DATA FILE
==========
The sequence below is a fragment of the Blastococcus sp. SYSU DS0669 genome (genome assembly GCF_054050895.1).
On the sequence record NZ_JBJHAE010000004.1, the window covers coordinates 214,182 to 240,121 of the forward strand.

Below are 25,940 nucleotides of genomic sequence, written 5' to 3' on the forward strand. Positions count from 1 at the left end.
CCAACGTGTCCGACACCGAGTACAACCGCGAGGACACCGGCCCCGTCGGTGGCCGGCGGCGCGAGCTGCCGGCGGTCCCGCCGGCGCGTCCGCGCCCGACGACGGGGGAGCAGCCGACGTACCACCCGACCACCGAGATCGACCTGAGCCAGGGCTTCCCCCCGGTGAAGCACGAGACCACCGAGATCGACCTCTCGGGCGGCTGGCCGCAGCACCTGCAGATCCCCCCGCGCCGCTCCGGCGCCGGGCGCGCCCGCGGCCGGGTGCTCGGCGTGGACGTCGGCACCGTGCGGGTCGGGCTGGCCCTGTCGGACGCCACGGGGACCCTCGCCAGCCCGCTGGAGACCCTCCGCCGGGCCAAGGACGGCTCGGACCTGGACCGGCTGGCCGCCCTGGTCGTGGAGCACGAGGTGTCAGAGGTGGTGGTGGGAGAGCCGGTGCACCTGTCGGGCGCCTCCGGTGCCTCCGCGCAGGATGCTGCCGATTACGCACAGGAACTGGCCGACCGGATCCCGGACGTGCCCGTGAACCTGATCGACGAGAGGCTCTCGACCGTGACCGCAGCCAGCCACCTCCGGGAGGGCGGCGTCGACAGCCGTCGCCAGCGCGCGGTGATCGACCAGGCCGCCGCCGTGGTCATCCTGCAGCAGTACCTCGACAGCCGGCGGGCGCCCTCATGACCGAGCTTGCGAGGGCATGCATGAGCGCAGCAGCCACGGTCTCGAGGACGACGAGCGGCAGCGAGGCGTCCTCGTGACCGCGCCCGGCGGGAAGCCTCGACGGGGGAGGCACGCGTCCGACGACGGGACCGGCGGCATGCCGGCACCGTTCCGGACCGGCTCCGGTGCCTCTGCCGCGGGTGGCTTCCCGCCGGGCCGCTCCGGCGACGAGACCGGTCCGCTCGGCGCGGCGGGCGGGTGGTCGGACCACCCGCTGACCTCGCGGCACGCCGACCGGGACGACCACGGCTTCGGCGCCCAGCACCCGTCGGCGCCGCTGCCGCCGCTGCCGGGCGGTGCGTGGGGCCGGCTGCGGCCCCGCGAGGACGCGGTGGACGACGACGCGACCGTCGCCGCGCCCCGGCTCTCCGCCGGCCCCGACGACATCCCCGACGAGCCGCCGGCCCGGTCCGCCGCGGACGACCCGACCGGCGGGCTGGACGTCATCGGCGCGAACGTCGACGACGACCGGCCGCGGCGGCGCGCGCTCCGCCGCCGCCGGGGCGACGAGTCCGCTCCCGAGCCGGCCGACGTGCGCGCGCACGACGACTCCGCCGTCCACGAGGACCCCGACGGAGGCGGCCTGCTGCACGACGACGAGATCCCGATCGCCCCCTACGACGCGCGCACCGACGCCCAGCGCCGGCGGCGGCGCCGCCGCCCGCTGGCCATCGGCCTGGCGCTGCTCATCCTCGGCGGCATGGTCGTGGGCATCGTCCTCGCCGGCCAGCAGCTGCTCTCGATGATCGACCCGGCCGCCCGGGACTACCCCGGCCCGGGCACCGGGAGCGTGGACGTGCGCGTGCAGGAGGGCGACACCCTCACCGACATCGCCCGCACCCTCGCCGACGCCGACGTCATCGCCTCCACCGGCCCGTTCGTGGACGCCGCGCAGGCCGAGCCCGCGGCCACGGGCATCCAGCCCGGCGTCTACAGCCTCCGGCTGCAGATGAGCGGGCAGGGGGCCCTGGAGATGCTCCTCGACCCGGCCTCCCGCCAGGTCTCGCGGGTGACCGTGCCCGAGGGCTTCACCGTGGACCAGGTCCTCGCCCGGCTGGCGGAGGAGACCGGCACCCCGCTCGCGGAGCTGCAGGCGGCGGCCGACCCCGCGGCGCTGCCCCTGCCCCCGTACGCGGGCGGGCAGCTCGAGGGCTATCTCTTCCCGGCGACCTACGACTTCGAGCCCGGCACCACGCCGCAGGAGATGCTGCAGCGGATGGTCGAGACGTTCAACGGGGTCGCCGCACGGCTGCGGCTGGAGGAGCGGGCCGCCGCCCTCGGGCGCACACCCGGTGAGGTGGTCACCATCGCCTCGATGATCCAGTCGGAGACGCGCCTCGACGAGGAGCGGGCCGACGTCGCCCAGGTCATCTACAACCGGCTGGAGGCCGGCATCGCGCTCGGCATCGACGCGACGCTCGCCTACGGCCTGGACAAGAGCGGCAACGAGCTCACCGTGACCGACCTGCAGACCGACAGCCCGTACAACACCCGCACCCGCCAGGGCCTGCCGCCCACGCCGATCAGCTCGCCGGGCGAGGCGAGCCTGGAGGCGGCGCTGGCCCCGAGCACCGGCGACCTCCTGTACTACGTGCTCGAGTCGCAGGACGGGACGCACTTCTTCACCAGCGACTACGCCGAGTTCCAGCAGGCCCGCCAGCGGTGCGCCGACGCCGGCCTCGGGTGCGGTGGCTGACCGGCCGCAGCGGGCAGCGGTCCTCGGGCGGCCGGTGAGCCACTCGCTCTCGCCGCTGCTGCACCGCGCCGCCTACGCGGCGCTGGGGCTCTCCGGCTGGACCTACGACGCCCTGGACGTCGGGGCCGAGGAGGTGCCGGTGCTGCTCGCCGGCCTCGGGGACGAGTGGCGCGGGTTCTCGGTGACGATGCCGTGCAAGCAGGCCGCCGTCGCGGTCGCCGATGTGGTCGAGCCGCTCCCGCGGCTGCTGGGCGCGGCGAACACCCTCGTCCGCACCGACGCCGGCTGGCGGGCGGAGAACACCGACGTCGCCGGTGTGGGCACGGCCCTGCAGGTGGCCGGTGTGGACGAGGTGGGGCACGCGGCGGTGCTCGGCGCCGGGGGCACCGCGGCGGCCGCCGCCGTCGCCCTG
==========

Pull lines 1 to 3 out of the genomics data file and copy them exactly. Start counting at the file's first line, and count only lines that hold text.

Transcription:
The sequence below is a fragment of the Blastococcus sp. SYSU DS0669 genome (genome assembly GCF_054050895.1).
On the sequence record NZ_JBJHAE010000004.1, the window covers coordinates 214,182 to 240,121 of the forward strand.

Below are 25,940 nucleotides of genomic sequence, written 5' to 3' on the forward strand. Positions count from 1 at the left end.